Lapses in clinical care may have led to at least four prisoners’ deaths from heart disease in the last four years, a watchdog has said.
Prison staff could respond better to almost one in two medical emergencies that lead to inmates dying from heart disease in jails, the Prisons and Probation Ombudsman said.
Delays in entering cells to provide treatment, further delays in calling ambulances and a shortage of staff with emergency first aid training contributed to the problem.
A greater focus on deaths from natural causes in prisons, more training for staff and a review of existing protocols between primary care trusts, prisons, and ambulance services were all needed, the watchdog said.
Acting prisons and probation ombudsman Jane Webb said: “A greater emphasis on medical emergencies and deaths from natural causes more broadly would be beneficial.”
The watchdog looked at 115 investigations into prisoner deaths from heart-related conditions between January 2007 and December last year.
Serious concerns over the clinical care provided to those diagnosed with heart disease or risk of its development were found in one in five cases, the report found.
Lapses in care may have led to death in at least two of these cases.
On one occasion there was a missed opportunity for a referral and in another case the emergency response was poor, the report found.
And of those who went undiagnosed, serious concerns were raised in more than one in four cases, with lapses in care in at least two cases that may have led to death.
Transfer to an outside hospital was not swift enough in these two cases.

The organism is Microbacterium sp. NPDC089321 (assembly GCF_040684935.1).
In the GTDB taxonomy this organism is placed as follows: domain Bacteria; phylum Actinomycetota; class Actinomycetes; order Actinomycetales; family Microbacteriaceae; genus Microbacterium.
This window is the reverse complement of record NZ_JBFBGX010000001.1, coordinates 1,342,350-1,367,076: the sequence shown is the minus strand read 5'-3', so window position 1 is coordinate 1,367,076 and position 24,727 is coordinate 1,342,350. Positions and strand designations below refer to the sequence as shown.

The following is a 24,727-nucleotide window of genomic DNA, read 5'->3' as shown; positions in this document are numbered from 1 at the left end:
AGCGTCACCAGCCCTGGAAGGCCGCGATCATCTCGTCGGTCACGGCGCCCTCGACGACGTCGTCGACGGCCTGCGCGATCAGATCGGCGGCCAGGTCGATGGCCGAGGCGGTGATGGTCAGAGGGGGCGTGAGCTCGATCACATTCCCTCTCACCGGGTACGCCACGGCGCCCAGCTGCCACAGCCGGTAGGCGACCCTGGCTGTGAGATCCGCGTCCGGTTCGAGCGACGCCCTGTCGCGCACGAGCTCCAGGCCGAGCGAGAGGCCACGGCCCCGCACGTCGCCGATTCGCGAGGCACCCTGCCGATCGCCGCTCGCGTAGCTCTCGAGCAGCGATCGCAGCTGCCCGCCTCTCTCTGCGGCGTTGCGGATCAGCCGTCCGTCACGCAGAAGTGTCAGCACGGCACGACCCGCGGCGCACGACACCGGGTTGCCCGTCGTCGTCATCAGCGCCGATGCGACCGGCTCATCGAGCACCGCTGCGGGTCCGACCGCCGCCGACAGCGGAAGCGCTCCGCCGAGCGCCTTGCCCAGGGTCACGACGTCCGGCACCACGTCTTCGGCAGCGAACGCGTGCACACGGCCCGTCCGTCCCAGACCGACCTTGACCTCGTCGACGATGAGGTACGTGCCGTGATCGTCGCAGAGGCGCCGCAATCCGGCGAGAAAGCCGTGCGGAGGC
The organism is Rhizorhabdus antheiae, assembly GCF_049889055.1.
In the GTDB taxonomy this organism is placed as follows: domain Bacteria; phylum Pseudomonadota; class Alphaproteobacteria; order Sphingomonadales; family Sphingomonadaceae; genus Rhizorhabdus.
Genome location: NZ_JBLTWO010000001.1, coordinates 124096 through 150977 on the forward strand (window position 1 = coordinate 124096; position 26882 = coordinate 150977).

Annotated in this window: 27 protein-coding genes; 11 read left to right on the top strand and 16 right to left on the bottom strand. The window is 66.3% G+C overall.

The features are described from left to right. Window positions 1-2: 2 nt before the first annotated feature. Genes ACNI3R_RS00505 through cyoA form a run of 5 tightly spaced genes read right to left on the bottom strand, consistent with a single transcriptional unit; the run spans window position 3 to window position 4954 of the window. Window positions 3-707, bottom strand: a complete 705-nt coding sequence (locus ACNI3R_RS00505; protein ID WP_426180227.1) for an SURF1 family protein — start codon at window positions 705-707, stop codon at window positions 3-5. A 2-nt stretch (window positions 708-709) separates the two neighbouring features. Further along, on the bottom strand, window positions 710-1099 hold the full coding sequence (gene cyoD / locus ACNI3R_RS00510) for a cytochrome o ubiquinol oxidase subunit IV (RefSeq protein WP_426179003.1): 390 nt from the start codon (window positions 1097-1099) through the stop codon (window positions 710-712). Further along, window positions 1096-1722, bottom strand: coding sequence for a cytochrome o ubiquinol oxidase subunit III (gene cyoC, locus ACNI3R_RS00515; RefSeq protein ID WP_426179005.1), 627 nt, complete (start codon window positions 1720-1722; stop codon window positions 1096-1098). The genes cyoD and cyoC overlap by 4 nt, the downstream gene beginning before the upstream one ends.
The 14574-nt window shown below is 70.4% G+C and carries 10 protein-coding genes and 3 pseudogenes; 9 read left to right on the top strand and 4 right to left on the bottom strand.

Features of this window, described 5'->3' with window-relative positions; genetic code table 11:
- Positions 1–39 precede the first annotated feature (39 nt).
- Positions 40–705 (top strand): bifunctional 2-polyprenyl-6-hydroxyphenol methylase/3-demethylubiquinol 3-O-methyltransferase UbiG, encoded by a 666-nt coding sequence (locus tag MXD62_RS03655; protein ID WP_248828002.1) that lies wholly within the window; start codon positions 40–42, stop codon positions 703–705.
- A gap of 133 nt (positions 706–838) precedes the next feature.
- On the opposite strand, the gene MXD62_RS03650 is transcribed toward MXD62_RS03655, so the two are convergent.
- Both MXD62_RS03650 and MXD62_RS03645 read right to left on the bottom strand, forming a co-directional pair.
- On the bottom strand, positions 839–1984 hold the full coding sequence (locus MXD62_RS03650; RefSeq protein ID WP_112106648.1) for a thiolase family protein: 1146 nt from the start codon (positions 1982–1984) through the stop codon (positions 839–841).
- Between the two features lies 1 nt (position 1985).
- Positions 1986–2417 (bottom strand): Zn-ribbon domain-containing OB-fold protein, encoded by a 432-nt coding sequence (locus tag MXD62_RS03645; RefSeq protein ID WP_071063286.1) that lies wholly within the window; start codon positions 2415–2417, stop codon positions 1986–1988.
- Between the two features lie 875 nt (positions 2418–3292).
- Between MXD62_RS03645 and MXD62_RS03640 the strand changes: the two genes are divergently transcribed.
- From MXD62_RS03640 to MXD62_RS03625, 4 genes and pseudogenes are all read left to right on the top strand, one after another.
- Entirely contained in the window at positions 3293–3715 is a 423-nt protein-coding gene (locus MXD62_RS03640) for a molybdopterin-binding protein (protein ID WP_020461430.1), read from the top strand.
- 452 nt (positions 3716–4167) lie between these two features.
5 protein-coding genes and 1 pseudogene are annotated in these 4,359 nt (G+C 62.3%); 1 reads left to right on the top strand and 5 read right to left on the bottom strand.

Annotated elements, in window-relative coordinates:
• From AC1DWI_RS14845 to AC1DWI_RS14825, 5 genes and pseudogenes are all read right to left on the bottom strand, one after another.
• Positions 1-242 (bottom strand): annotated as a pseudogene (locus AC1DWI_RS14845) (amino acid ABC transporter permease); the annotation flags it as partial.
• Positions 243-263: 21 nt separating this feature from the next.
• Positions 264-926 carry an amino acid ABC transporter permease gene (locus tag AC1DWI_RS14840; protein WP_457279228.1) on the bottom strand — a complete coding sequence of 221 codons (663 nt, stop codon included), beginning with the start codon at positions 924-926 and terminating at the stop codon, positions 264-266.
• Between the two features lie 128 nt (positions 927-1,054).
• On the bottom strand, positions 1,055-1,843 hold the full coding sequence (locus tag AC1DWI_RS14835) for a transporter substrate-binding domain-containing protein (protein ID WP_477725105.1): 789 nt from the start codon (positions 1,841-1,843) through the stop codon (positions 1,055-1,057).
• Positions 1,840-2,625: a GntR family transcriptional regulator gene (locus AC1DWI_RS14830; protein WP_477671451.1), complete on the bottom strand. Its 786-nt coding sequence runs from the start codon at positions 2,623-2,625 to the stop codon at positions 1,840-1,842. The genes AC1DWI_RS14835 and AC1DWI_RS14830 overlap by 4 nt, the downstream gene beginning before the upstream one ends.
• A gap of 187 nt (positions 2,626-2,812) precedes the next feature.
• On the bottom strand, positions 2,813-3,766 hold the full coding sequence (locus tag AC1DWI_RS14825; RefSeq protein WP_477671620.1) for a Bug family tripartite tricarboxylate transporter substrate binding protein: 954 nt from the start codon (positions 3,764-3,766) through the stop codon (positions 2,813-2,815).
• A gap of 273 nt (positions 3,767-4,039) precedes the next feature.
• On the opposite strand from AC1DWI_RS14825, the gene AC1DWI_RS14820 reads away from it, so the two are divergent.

In both groups “emergency response has emerged as a key issue, with serious concerns in this area being identified in seven cases in total”, the report said.
It acknowledged problems providing emergency care to those behind bars, including a prisoner’s reliance on staff to call an ambulance, security concerns over entering cells and “numerous locked gates” delaying healthcare staff and paramedics reaching a prisoner.
The report found almost half of those prisoners who died due to coronary heart disease or heart attacks had no diagnosis before their death.
The average age of inmates who died from heart-related conditions was 53, with three in 10 younger than 45, the report said.
Between 2007 and 2009, more than four in 10 deaths in prisons from natural causes were from circulatory diseases.
Nearly half of the 115 deaths (44%) occurred in category B or C training prisons for sentenced prisoners, 36% in local category B prisons that serve the courts and 12% in high-security prisons.
But almost 3 per cent of the deaths occurred in young offender institutions, with 5 per cent in category D prisons with open conditions.
A government spokesman said: “The Ministry of Justice and Department of Health welcome this report.
“In response to the report, we will reissue joint guidance to ensure that access to prisons for ambulances is not unnecessarily delayed.”